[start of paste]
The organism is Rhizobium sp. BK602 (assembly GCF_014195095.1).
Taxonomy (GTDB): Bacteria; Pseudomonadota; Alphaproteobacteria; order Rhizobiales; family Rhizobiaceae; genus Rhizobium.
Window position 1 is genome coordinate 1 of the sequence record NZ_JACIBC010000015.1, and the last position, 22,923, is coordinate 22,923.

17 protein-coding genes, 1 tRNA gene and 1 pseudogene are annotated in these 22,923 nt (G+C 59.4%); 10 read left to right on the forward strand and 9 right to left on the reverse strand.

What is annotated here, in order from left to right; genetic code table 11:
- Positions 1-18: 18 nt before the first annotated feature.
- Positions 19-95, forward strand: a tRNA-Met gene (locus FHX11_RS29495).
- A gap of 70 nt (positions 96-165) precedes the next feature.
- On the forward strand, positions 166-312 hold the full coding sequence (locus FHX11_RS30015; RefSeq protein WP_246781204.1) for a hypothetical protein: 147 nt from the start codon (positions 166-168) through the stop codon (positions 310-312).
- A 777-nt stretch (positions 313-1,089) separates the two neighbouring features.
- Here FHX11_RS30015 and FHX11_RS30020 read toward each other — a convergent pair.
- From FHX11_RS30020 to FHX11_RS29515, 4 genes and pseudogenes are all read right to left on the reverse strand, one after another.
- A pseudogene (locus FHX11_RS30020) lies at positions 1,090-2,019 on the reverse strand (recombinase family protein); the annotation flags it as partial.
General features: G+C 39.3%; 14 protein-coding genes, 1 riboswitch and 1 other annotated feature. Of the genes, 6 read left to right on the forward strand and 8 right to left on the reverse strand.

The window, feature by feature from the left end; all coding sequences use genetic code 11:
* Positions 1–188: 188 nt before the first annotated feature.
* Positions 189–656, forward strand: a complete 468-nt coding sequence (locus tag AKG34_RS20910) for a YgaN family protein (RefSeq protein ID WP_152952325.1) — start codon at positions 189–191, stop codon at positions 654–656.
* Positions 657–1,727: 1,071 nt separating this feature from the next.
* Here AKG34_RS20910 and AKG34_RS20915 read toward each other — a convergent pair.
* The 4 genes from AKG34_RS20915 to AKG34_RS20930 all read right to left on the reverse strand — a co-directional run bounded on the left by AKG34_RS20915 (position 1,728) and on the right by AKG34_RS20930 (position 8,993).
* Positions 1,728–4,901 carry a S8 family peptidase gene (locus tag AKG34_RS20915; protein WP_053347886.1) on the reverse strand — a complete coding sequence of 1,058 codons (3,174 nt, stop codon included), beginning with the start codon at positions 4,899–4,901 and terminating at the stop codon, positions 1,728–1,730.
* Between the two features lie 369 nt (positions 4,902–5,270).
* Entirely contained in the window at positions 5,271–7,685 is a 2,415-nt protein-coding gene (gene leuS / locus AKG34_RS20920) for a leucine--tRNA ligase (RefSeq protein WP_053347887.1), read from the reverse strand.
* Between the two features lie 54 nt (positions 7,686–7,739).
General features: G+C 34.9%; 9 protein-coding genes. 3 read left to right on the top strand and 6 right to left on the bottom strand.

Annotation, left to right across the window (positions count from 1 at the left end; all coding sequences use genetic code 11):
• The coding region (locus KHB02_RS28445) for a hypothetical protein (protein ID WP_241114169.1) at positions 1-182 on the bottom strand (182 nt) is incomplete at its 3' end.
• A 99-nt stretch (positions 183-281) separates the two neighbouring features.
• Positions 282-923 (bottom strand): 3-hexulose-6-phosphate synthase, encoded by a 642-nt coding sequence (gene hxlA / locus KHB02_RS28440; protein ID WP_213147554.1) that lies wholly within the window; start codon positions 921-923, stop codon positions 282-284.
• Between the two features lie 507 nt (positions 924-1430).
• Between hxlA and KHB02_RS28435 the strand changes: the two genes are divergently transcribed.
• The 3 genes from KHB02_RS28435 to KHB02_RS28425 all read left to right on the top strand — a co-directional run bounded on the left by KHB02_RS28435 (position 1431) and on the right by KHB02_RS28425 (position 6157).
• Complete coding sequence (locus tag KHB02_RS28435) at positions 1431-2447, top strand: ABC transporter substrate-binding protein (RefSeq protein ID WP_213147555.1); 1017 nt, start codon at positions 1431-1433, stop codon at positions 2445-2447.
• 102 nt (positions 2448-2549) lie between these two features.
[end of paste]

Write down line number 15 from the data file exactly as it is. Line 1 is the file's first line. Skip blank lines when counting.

The window, feature by feature from the left end; all coding sequences use genetic code 11: